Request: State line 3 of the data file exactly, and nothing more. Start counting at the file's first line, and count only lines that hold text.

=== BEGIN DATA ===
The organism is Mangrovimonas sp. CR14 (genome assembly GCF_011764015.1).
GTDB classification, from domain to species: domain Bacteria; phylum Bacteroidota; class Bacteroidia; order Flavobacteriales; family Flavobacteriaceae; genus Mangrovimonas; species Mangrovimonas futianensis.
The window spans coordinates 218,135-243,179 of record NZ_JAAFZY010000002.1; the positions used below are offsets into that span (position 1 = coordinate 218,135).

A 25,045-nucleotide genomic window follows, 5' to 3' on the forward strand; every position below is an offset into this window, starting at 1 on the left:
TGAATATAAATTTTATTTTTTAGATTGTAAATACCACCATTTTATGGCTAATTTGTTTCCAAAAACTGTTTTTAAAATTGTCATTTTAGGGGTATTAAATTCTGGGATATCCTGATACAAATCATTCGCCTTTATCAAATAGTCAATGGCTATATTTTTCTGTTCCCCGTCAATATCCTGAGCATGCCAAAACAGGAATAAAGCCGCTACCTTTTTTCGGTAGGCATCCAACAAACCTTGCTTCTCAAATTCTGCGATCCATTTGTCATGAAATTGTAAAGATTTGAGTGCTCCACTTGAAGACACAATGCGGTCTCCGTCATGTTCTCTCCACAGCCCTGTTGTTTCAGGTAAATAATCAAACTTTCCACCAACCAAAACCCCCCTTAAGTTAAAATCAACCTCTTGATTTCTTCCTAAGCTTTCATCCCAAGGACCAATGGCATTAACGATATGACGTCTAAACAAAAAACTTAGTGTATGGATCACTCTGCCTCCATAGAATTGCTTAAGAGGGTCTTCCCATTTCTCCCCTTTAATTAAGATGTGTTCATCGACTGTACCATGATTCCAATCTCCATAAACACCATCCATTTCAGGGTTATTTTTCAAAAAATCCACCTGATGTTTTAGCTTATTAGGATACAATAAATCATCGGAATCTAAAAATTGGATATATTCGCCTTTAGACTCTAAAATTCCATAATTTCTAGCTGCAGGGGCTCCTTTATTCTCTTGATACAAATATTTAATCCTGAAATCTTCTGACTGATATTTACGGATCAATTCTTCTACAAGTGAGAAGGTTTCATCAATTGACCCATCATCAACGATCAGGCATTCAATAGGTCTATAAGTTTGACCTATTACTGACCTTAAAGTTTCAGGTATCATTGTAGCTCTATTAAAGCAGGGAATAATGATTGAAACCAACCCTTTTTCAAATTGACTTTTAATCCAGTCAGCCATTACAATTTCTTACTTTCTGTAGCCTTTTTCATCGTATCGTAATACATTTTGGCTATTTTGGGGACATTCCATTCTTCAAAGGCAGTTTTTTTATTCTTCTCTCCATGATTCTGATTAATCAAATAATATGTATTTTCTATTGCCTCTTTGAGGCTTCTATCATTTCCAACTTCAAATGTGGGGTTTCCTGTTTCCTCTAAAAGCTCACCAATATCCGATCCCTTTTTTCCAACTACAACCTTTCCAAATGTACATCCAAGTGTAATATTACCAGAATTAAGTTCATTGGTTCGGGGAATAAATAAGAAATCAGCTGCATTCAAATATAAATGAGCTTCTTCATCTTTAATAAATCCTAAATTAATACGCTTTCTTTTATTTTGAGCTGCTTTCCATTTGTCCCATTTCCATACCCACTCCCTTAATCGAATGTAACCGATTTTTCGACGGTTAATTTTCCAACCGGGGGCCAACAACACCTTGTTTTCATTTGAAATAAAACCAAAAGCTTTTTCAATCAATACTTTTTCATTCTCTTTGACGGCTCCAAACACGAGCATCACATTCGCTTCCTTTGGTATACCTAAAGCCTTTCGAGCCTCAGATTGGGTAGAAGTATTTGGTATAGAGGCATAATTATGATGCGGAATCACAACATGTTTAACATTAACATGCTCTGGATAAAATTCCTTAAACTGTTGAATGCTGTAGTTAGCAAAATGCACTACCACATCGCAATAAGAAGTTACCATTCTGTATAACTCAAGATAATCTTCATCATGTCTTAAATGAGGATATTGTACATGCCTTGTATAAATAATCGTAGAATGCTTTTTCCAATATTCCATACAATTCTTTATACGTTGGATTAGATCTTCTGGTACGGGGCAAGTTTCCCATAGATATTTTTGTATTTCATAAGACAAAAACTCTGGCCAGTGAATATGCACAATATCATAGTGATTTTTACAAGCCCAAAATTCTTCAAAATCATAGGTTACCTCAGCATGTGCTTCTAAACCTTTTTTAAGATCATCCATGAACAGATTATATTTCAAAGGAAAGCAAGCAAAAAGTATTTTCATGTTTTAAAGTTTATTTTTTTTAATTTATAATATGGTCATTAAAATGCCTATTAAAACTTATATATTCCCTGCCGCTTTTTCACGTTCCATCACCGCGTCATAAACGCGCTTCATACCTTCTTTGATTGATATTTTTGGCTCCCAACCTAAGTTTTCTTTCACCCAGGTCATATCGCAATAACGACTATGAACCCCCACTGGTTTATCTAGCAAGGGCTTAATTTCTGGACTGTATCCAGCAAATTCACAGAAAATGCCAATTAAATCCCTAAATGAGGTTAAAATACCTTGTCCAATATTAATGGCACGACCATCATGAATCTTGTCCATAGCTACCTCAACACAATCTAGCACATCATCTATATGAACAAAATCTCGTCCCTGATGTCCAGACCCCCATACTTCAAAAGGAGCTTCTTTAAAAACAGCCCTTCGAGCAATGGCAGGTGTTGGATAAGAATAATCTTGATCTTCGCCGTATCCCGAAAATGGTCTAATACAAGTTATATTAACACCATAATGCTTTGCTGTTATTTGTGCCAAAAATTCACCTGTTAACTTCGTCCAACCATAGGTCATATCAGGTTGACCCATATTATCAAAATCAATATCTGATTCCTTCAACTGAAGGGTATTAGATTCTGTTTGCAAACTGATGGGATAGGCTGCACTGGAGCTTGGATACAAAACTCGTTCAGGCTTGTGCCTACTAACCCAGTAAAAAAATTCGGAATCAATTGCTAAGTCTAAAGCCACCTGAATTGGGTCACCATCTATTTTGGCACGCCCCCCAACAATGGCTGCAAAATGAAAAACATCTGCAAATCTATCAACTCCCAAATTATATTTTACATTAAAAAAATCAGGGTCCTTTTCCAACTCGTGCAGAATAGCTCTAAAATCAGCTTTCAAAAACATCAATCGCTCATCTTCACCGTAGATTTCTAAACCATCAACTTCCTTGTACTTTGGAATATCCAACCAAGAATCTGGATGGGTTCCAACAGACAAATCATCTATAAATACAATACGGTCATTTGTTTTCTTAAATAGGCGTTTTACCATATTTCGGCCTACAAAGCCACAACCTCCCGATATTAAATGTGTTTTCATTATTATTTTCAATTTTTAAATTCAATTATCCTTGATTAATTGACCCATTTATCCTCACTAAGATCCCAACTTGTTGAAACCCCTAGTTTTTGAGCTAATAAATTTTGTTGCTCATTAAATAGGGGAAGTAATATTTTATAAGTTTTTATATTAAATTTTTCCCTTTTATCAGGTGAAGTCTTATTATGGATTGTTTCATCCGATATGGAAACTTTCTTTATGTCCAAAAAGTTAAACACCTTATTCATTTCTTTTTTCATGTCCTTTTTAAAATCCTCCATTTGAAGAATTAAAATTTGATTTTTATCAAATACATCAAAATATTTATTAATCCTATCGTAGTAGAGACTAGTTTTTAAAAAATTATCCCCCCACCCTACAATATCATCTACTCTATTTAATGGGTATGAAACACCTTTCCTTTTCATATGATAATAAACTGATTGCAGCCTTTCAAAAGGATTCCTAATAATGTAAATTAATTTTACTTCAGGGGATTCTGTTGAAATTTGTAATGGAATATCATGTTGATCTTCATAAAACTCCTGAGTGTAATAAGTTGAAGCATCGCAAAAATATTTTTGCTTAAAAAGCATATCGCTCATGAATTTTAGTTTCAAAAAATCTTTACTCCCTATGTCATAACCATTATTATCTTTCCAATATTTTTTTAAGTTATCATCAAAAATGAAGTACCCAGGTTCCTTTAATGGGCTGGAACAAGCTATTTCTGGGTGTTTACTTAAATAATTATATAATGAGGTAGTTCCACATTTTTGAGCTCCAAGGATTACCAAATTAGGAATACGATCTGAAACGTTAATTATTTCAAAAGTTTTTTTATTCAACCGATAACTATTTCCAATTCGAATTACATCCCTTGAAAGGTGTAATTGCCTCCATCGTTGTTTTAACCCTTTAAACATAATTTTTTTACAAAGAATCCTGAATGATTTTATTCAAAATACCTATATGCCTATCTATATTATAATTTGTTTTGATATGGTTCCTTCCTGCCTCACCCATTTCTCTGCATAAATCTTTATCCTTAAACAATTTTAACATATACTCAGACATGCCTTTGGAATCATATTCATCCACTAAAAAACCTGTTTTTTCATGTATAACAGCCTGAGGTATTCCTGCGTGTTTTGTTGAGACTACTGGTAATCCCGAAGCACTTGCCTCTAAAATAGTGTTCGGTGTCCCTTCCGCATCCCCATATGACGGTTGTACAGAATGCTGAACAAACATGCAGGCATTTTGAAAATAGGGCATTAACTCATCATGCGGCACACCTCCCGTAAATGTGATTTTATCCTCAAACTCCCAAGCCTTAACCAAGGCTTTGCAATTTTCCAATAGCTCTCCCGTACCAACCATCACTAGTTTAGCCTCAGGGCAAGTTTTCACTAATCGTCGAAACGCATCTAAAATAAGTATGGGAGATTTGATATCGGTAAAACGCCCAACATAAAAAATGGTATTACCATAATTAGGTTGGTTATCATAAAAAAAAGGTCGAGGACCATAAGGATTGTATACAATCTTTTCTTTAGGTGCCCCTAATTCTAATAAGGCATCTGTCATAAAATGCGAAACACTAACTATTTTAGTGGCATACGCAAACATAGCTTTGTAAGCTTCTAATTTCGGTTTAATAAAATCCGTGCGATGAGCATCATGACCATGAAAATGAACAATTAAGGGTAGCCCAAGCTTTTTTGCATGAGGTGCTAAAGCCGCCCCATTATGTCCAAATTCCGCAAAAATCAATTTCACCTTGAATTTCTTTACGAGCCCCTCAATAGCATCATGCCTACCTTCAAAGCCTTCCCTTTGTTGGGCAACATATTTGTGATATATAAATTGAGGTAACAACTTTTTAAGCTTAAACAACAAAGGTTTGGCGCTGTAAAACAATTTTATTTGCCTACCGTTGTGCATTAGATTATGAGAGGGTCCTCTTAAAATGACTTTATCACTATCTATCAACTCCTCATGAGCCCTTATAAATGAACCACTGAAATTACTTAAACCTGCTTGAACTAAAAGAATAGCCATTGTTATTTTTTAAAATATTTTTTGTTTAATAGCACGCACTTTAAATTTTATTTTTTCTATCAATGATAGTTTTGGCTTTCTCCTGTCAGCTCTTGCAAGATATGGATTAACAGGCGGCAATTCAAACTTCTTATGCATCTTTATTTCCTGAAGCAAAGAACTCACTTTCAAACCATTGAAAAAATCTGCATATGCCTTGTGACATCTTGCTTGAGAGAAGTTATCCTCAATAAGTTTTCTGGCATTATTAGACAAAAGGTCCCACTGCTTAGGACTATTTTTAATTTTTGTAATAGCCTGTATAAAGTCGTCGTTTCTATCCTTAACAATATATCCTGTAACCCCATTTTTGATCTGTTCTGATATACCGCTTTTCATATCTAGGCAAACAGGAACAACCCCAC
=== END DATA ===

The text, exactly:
The window spans coordinates 218,135-243,179 of record NZ_JAAFZY010000002.1; the positions used below are offsets into that span (position 1 = coordinate 218,135).